St. Patrick's Day History

We often find ourselves celebrating St. Patrick’s Day at a party or a bar, but do we even really know what this day is all about?

Saint Patrick is the beloved patron saint of Ireland. St. Patrick was born in Britain but at 16 was captured by Irish raiders who attacked his family. He then was held captive in Ireland for six years, where he lived a solitary life as a shepherd. That is when he became a devoted Christian.

He once wrote that God had told him in a dream to leave Ireland; so he did, by walking nearly 200 miles.

He then  studied for 15 years and was  ordained a priest and  sent to Ireland with the mission to convert pagan Irish to Christianity. Because he was familiar with the Irish culture and language, he incorporated his knowledge into his teachings. That is how the celtic cross was born: Patrick superimposed the sun, a strong an important figure to the Irish, into the cross.

 

So, why do we celebrate it?

Although Irish Americans were not the first to celebrate Saint Patrick’s Day, in 1737, Americans celebrated their first feast and religious service in honor of the “Apostle of Ireland”. The Charitable Irish Society of Boston celebrated this holiday in the colonies to honor the Irish culture that many had been separated from.

Later on they held a parade in New York City on March 17, 1762. But, there is more to that. This parade helped homesick Irish soldiers to connect with their roots and with one another. This parade also served as a display of solidarity and political strength because irish immigrants were often prejudiced.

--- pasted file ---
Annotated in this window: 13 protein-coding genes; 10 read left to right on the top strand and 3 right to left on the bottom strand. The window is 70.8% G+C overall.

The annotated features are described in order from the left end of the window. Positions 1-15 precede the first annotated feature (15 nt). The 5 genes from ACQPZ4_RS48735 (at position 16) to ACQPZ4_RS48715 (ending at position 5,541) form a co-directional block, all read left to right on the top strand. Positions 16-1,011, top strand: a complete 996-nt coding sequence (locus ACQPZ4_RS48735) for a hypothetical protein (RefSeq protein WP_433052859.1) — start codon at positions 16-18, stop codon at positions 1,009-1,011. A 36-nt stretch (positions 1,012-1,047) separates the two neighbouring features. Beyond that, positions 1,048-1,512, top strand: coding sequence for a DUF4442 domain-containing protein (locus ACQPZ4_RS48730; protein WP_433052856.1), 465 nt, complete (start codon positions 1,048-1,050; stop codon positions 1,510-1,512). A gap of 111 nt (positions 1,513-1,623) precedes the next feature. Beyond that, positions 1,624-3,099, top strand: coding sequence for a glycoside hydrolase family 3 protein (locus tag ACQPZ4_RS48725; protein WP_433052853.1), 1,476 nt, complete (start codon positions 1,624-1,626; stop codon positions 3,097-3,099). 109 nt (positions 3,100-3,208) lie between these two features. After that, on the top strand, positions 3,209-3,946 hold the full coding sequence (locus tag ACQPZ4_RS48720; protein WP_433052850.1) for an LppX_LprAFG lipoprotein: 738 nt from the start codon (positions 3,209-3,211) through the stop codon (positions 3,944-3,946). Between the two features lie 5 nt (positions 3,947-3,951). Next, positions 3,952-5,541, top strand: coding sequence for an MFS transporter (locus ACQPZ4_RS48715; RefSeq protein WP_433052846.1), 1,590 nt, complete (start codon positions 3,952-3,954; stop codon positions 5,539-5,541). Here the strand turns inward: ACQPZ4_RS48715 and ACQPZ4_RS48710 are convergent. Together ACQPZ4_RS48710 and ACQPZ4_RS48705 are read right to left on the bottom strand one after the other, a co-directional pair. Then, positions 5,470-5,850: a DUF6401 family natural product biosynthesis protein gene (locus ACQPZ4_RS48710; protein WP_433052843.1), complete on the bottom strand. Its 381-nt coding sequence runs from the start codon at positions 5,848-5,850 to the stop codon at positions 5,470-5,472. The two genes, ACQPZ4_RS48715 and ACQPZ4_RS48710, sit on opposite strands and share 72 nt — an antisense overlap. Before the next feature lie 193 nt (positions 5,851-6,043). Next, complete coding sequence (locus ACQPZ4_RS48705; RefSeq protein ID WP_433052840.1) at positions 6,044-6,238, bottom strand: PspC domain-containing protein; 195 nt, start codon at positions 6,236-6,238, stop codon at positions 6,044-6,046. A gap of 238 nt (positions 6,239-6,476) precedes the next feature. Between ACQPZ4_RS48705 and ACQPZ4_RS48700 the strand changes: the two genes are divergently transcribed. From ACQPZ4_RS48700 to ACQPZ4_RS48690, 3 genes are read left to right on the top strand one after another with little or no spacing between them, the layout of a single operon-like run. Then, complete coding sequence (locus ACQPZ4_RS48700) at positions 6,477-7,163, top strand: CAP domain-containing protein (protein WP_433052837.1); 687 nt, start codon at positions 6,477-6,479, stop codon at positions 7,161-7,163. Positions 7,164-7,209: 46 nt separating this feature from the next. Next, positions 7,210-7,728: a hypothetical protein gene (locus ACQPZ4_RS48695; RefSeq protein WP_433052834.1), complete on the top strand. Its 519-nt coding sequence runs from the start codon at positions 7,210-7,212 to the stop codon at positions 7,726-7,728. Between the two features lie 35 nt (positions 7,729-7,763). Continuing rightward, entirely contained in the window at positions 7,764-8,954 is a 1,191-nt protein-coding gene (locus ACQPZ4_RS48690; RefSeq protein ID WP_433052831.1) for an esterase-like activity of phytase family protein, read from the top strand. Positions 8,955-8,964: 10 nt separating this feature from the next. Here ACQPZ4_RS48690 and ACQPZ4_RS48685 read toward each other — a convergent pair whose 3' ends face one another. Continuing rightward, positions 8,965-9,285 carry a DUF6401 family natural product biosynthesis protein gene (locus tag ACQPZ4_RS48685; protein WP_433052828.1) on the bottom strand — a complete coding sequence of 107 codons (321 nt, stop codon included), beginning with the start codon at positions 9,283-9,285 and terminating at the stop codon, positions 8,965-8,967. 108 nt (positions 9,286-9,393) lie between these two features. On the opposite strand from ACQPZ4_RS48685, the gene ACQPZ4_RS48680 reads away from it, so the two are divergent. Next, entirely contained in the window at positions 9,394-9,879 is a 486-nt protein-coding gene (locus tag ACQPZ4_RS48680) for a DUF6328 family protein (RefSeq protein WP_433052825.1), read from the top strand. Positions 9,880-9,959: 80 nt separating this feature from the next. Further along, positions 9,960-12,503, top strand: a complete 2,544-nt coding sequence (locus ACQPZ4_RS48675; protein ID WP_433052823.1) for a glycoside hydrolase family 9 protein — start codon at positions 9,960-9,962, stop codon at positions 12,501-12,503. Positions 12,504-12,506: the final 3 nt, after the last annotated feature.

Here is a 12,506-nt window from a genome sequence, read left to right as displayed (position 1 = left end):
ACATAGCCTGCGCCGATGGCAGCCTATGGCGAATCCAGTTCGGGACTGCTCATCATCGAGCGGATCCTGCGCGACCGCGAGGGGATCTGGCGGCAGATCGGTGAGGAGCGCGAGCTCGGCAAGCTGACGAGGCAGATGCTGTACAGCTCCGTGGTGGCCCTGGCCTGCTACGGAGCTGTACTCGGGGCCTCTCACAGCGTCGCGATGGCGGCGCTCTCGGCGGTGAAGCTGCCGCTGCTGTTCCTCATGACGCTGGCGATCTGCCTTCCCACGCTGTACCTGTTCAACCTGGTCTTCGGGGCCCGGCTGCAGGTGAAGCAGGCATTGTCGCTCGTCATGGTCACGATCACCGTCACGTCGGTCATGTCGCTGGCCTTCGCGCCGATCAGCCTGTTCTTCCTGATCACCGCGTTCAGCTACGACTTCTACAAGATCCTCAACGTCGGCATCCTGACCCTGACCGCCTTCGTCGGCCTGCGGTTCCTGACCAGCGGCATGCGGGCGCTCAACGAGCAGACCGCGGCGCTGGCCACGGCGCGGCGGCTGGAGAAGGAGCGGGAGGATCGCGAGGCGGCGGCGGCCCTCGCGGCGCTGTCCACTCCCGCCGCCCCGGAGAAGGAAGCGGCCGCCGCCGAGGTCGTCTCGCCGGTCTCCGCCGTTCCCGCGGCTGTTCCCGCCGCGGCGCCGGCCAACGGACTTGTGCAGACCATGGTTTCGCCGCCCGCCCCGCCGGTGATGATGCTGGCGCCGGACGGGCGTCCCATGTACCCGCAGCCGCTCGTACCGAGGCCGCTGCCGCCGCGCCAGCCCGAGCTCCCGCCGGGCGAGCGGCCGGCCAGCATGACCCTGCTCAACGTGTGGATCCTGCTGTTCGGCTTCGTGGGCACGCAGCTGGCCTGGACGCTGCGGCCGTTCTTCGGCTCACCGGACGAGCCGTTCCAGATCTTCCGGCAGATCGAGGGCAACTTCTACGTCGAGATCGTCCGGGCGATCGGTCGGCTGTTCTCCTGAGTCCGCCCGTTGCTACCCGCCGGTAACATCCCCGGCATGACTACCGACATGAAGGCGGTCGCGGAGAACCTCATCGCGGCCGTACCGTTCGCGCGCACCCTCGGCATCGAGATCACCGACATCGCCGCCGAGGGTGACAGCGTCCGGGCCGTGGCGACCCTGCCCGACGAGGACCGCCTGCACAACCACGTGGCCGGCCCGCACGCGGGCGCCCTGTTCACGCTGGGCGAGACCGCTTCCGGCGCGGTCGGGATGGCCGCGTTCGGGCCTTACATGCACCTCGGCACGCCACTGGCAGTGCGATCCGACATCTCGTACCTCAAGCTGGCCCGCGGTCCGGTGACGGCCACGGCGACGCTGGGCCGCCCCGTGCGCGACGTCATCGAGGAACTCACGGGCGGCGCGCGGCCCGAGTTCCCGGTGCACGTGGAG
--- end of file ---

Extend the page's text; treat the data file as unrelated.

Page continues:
In the modern day, St. Patty’s Day is less religious, but more of a show for Irish strength and patriotism.

 

Why green?

Catholic priests wear green on “regular” Sundays and the “Ordinary Time” of Church. Since Patrick was a catholic priest and Ireland was “The Emerald Isle”, green became the dominant color for this celebration.

It was also known that Saint Patrick used the three leaf shamrock to teach the Irish about the Holy Trinity.

 

Dance and music

We have all heard of leprechauns. These two to three feet tall beings, are known for being shoemakers, but also for loving Irish traditional music, dancing their traditional dance… and drinking. They are not drunks (don’t confuse them with their cousins, the Cluricauns!), but they do love drinking Irish Poitín, an illegal drink in Ireland without license.

 

Fun facts:

It was officially made a holiday in 1903.

In 1940, the St. Patrick’s Day celebration was moved by the Catholic Church Authorities so it didn't fall on Palm Sunday.

The first Irish St. Patrick’s Day festival was held in 1996.

In 2008 the celebration was also moved so it didn’t fall on Holy Monday, the last Monday before Easter.

Although it was thought that leprechauns originally wore red, they were evolutionized and now wear green! They also are great shoemakers because they ruin the ones they own constantly because of the nonstop dancing!

 

Information from:

http://www.hellokids.com/c_20331/reading-learning/stories-for-children/st-patrick-s-day-history-and-fun-facts/the-history-of-st-patrick-s-day

http://wilstar.com/holidays/patrick.htm

https://www.timeanddate.com/holidays/us/st-patrick-day

https://www.bustle.com/articles/148061-why-do-we-wear-green-on-st-patricks-day-a-brief-history-behind-this-tradition

http://www.yourirish.com/culture/poitin